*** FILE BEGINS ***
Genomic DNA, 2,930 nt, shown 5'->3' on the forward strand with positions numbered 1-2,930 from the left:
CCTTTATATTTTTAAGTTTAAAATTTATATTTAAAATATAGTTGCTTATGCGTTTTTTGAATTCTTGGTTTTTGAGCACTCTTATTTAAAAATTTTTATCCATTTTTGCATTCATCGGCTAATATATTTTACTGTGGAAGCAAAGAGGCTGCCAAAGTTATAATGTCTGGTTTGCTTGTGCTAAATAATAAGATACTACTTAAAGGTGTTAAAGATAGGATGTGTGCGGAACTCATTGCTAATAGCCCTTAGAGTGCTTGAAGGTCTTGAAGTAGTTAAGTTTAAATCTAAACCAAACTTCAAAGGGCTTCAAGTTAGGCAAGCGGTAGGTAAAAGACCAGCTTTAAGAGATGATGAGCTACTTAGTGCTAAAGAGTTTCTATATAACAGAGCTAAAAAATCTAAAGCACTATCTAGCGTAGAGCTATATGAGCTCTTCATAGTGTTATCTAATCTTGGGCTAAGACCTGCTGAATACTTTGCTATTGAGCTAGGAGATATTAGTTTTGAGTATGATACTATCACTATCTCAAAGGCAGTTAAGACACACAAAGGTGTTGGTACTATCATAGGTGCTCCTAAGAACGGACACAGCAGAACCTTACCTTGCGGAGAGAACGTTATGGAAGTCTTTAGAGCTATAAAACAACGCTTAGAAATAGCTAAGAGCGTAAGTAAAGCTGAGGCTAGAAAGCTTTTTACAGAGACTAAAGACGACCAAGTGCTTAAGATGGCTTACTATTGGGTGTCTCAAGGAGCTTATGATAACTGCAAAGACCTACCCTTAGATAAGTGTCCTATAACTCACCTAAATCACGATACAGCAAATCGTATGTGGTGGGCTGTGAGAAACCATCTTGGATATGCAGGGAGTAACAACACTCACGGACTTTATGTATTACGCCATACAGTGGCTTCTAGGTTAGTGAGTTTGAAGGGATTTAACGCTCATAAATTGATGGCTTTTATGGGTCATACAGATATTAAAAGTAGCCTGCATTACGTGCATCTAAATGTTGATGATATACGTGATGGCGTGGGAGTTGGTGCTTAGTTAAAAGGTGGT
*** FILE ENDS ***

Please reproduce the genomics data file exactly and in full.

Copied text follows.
Genomic DNA, 2,930 nt, shown 5'->3' on the forward strand with positions numbered 1-2,930 from the left:
CCTTTATATTTTTAAGTTTAAAATTTATATTTAAAATATAGTTGCTTATGCGTTTTTTGAATTCTTGGTTTTTGAGCACTCTTATTTAAAAATTTTTATCCATTTTTGCATTCATCGGCTAATATATTTTACTGTGGAAGCAAAGAGGCTGCCAAAGTTATAATGTCTGGTTTGCTTGTGCTAAATAATAAGATACTACTTAAAGGTGTTAAAGATAGGATGTGTGCGGAACTCATTGCTAATAGCCCTTAGAGTGCTTGAAGGTCTTGAAGTAGTTAAGTTTAAATCTAAACCAAACTTCAAAGGGCTTCAAGTTAGGCAAGCGGTAGGTAAAAGACCAGCTTTAAGAGATGATGAGCTACTTAGTGCTAAAGAGTTTCTATATAACAGAGCTAAAAAATCTAAAGCACTATCTAGCGTAGAGCTATATGAGCTCTTCATAGTGTTATCTAATCTTGGGCTAAGACCTGCTGAATACTTTGCTATTGAGCTAGGAGATATTAGTTTTGAGTATGATACTATCACTATCTCAAAGGCAGTTAAGACACACAAAGGTGTTGGTACTATCATAGGTGCTCCTAAGAACGGACACAGCAGAACCTTACCTTGCGGAGAGAACGTTATGGAAGTCTTTAGAGCTATAAAACAACGCTTAGAAATAGCTAAGAGCGTAAGTAAAGCTGAGGCTAGAAAGCTTTTTACAGAGACTAAAGACGACCAAGTGCTTAAGATGGCTTACTATTGGGTGTCTCAAGGAGCTTATGATAACTGCAAAGACCTACCCTTAGATAAGTGTCCTATAACTCACCTAAATCACGATACAGCAAATCGTATGTGGTGGGCTGTGAGAAACCATCTTGGATATGCAGGGAGTAACAACACTCACGGACTTTATGTATTACGCCATACAGTGGCTTCTAGGTTAGTGAGTTTGAAGGGATTTAACGCTCATAAATTGATGGCTTTTATGGGTCATACAGATATTAAAAGTAGCCTGCATTACGTGCATCTAAATGTTGATGATATACGTGATGGCGTGGGAGTTGGTGCTTAGTTAAAAGGTGGT